Tuesday, April 29, 2014

Rays of sunshine.

All of last week I couldn't decide where to go fishing on Sunday. The weather forecast locally wasn't great so I started  to look further afield. Trips to Lochaline or Killantringan were considered but in the end I decided to revisit Loch Leven to try again for thornback rays. With my girlfriend/ghillie Lillian joining me we made the scenic drive north west and arriving in Glencoe Village turned off the main road and headed along the southern side of Loch Leven to Kinlochleven to look for a spot to try. I stopped the car at a few parking places high above the water but couldn't really see how difficult access to the rocks below was so we headed to the top of the loch and back down the northern shore. As we drove I spotted two anglers fishing next to a lay-by and pulled in to talk to them. They had a few bait rods set up but told me things were slow with the only fish caught being a few small pollock on their spinning gear. The mark looked quite good however so I decided to give it a go anyway and quickly set up along the rocks from them.

A nice day with the sun making the odd appearance through the clouds and hardly any wind meant the loch was like a mirror.

Fishing two rods, one with a pulley rig to try for thornback rays and the other with a three hook flapper to see what else might be around I baited up my circle hooks with cocktails of mackerel, mussel and razorfish. 

We relaxed, trying to keep an eye on my rods whilst also enjoying the scenery, it was a lovely peaceful day but unfortunately my rod tips were rather peaceful too. As high water came and went I was starting to think I was going to blank for a second session in a row when I finally got a decent bite. Lifting the rod the culprit was hooked and I wound in quickly to get it up over the ledges in front of me and through the kelp and bladderwrack. 

It took about two hours to get a bite. This nice little thornback ray, my first from the venue, was worth the wait though.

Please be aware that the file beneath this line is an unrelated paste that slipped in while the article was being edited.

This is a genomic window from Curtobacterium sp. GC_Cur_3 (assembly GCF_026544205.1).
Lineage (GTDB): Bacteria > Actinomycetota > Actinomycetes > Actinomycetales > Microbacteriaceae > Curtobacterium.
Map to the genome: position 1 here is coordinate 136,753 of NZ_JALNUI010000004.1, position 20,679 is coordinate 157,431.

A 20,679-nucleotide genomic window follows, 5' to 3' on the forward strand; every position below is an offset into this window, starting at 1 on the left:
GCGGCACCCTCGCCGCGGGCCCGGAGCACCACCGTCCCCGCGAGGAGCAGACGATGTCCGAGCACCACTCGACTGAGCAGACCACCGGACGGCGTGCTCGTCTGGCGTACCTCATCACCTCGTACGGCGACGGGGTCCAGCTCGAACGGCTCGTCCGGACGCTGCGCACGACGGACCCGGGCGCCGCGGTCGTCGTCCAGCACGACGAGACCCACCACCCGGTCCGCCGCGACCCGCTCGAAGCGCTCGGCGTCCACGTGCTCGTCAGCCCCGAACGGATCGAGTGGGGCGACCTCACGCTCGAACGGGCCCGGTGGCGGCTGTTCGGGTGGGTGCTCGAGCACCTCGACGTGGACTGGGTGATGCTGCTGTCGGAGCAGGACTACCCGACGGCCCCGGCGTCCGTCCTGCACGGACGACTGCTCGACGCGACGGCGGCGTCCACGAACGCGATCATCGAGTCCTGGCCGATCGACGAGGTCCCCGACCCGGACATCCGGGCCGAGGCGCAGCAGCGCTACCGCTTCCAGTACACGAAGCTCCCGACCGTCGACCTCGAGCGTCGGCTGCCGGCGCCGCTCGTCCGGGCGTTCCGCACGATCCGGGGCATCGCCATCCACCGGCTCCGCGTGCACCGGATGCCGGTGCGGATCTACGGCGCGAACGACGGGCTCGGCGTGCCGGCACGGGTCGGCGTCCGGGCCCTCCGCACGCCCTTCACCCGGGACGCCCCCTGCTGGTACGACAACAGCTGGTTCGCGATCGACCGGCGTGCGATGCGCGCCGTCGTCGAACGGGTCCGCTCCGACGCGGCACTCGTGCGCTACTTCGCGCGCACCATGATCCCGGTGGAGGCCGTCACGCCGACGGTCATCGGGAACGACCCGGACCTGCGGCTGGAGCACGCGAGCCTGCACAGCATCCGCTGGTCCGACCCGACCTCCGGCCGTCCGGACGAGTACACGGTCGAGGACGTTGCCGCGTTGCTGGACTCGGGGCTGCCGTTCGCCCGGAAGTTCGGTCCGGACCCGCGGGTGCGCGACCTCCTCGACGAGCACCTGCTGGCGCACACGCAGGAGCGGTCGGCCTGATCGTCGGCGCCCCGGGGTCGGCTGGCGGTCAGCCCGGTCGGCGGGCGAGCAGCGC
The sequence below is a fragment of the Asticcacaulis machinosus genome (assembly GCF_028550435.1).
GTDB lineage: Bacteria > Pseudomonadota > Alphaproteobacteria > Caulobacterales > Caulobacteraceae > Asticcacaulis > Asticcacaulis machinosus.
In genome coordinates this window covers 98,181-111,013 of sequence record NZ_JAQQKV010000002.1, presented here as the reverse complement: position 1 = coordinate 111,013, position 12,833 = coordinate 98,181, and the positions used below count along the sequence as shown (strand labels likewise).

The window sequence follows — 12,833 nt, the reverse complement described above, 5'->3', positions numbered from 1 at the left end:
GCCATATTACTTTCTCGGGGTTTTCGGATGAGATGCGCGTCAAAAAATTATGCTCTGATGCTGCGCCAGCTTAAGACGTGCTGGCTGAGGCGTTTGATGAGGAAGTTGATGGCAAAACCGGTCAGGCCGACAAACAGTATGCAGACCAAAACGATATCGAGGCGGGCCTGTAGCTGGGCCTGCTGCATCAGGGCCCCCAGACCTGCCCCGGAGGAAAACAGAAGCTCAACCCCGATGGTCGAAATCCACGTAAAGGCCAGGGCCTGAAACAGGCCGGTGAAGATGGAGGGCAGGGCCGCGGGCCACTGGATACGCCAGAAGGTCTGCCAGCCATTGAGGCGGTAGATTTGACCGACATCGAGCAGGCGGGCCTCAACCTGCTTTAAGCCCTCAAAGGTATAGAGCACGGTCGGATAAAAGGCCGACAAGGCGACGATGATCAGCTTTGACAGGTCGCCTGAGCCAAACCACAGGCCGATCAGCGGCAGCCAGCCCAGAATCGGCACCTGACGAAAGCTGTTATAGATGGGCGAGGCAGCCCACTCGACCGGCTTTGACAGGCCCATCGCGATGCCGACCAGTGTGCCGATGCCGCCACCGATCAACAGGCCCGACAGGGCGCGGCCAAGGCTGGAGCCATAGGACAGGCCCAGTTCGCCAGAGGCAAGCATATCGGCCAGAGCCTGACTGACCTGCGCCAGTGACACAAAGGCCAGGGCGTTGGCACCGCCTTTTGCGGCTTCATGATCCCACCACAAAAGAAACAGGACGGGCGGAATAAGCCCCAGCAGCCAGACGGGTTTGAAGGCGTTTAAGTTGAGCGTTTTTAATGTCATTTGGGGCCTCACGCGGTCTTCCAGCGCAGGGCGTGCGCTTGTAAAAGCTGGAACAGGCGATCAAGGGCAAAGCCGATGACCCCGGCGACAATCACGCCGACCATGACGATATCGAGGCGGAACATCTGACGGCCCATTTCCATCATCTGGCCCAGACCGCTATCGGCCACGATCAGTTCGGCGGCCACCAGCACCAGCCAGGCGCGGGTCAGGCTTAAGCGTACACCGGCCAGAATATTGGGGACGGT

They are very graceful swimmers. An elegant flap of their wings and they glide for a while. It's a real pleasure watching them go back.

Pulley rig rebaited and cast out again it wasn't on the bottom long when I noticed the line moving in a peculiar manner. Not enough to move the rod tip but I suspected something was hooked and reeled in to find a small and rather greedy dab had guzzled a fairly big mackerel and razorfish cocktail.

Dabs are almost transparent when held up in strong light. 

After that it went quiet again for an hour or so. As the tide ebbed its strength increased making holding bottom difficult to the point I was thinking about calling it a day but before I did my pulley rig rod tip suddenly arched over and sprang back again. Another fish on, the lack of fight gave away the identity of the shark on the end and my second Loch Leven thornback ray was soon landed. 

A larger specimen to end the session. 
Put back it sulked around in the weeds in front of me before heading through them and disappearing.

I had another couple of casts but the current in front of me was now pulling my gear around with relative ease. Lillian was also feeling hungry and as I hadn't needed her expert net handling skills was a bit bored too so I packed up. We headed home stopping at the charming 17th century King's House Hotel in Glencoe on the way for a tasty bit of grub in its public bar.

So, a fairly short session fishing wise but the drive was a real pleasure and we escaped the weather at home which was pretty miserable. It's always good to catch the target for the day, even if it's a species that the venue is renowned for producing. It was also good to find another mark for future visits. I have a feeling it may be a popular spot though given it's extremely easy to access. The ledges typical of many deep Scottish sea lochs were also not as much of a problem as the spots my mate Nick and I fished earlier this month. I think finding such marks where the ledges aren't such an obstacle to landing fish is the key to a successful day fishing such venues. I also think Loch Leven is perhaps a venue that's better fished afloat as this obviously takes rock ledges and weed out of the equation altogether. I also note from a few online reports that those who did so at the weekend enjoyed excellent fishing and caught dozens of thornbacks. Another reason to get myself a kayak and explore fishing sea lochs from it.

Tight lines, Scott.


  1. Nice Thornie Scott, a Yak would be ideal up there....